10 NFL Players Who Abuse Social Media the Most
At this point, it seems that nearly every NFL player is using Twitter in some way. Well, most of the offensive linemen aren't, but Chad Ochocinco and his peers are certainly active.
Twitter has allowed fans unprecedented access to Sunday's stars, in both positive and negative ways. It's fantastic fans can talk to and question their favorite players, but they also see and hear more than they might want to.
More than a few NFL players have tweeted things they later regretted—or should regret, at least—and some make fools of themselves on a regular basis.
For us fans, it's entertaining, but some players would be better off staying away from Twitter and other social media sites.
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In June, D.J. Williams tweeted a picture of his playbook and revealed that he was learning a new position. Williams later deleted the tweet, and it was but one isolated incident, but this clearly falls under the abuse category.
Head coach John Fox shrugged off the incident, but suffice it to say, the Broncos' coaching brass wishes it hadn't happened. The revealed information may not be crucial, but no information would be much better.
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Rob Gronkowski's off-the-field issues are well-documented. Granted, Gronkowski didn't post much of this on Twitter himself, but others did.
Again, Gronkowski didn't tweet these himself, but he allowed others to, which is just as bad.
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Osi Umenyiora and LeSean McCoy's feud has gone on for a while now, and Umenyiora escalated things by wishing McCoy a happy Mother's day. Real mature, Osi.
The tweet was, at best, a humorous dig at a division rival. At worst, it was a juvenile insult towards a competitor on a day for actual mothers.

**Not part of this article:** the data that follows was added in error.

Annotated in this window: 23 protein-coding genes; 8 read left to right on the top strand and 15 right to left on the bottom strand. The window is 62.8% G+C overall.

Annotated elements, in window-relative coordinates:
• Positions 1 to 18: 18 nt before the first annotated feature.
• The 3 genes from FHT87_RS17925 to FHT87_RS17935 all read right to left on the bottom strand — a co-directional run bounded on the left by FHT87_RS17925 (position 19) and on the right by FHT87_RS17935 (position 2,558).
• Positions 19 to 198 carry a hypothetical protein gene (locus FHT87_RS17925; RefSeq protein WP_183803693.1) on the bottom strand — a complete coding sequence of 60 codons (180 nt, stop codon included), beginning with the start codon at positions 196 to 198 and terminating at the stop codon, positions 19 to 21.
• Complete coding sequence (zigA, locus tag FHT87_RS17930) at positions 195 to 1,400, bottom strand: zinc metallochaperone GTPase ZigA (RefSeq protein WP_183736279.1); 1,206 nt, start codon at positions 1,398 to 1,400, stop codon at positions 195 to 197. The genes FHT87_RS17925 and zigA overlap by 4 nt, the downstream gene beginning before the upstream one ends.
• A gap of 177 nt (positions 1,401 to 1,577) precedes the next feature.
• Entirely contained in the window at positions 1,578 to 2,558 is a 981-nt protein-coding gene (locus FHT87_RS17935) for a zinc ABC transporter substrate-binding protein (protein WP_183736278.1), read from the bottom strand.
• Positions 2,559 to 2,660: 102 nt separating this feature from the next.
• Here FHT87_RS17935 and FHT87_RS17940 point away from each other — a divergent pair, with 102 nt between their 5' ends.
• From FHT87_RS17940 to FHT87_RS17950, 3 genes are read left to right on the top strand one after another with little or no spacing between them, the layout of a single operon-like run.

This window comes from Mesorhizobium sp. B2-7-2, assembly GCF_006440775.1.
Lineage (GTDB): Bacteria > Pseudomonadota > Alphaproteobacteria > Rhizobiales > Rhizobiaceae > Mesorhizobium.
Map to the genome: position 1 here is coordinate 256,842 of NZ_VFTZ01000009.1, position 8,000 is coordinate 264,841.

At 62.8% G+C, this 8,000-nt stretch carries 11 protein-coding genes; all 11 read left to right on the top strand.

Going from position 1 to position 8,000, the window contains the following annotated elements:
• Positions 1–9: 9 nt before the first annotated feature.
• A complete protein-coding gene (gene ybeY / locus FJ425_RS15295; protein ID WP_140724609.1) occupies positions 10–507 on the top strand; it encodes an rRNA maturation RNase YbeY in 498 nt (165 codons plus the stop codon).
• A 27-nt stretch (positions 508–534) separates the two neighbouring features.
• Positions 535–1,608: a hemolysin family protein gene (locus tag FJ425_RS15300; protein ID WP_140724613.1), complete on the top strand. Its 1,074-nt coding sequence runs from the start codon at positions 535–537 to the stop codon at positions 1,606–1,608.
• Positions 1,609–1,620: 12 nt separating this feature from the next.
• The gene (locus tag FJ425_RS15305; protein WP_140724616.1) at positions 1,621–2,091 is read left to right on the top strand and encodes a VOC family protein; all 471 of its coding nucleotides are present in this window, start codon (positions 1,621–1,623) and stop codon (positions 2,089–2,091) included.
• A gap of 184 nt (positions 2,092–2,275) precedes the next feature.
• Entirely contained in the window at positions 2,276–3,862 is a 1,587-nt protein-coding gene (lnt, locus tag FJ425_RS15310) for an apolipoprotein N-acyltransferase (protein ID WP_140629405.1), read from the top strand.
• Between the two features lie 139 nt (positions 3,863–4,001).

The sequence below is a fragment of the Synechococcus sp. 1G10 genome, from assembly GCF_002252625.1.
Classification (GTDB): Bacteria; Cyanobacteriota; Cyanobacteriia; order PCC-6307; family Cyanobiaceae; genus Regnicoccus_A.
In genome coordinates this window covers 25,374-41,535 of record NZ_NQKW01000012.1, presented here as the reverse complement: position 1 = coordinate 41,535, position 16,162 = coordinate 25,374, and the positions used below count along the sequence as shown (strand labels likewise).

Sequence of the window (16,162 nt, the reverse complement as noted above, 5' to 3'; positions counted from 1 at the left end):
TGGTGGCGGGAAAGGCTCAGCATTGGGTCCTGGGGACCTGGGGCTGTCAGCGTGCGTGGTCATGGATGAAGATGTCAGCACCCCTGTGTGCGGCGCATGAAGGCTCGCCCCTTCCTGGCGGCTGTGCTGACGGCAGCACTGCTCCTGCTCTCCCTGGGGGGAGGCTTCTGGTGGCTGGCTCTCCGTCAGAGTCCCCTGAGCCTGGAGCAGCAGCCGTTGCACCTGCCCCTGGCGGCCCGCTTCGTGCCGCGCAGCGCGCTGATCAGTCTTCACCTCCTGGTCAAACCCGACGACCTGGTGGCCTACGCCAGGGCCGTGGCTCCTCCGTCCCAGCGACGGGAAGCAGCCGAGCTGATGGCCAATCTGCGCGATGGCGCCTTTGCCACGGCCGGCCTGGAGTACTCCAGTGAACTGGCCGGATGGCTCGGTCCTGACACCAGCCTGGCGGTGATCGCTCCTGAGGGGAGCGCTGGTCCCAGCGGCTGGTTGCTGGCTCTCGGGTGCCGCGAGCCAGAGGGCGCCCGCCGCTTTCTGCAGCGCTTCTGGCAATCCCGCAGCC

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In Osi Umenyiora's defense, LeSean McCoy hasn't been the world's best Twitter user either. In fact, McCoy started the feud between the two by tweeting that Umenyiora was overrated and soft.
Umenyiora did nothing to initially incite McCoy (at least not publicly), and the insult was uncalled for. Even if there was a private beef between the two, there was no reason for McCoy to make it public.
Ochocinco regularly makes himself look stupid to his followers, and he has angered many. Between the profanity and general stupidity, he has lost himself many fans.
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When he started tweeting about Osama bin Laden and September 11th, Rashard Mendenhall lost many fans. It's a textbook example of why NFL players should probably avoid politics.
Whether or not you agree with Mendenhall isn't important. The Steeler running back touched on a sensitive subject with some controversial comments.
As a public figure, that's not a good thing to do.
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Darnell Dockett live-tweeted his encounter with the police. Does that strike anyone as an intelligent thing to do?
When a person is dealing with the police, he or she should probably deal with the police, and not tweet about it. That really seems like common sense. There's a time for Twitter, and a traffic stop is definitely not it.
Oh, and there's the incident where Dockett UStreamed himself taking a shower. Probably not the best idea, either.
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Think back to the lockout. Fans, coaches and players were frustrated with the lack of football. The whole process seemed to be taking forever. Then there's Bush saying he's just enjoying a nice little vacation.
If that doesn't make you a fan favorite, nothing will!
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After the New England Patriots lost Super Bowl XLVI, James Harrison ridiculed the team for the Spygate incident. Ripping on a team for an incident years in the past isn't exactly classy.
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After the Chicago Bears signed Michael Bush, Matt Forte took his issues with the team to Twitter. Forte criticized the team for not taking care of its own and instead adding additional players. He was, of course, referring to his own contract situation.
Now, whether Forte had a point is irrelevant. Making his beef with the team public simply doesn't help matters and isn't the professional way to handle the situation.
History has shown that contract negotiations are best kept away from the public and media. Ideally, they should be kept between the player and team. Anything else is stroking the fire.
Forte took a campfire and burnt down an entire forest.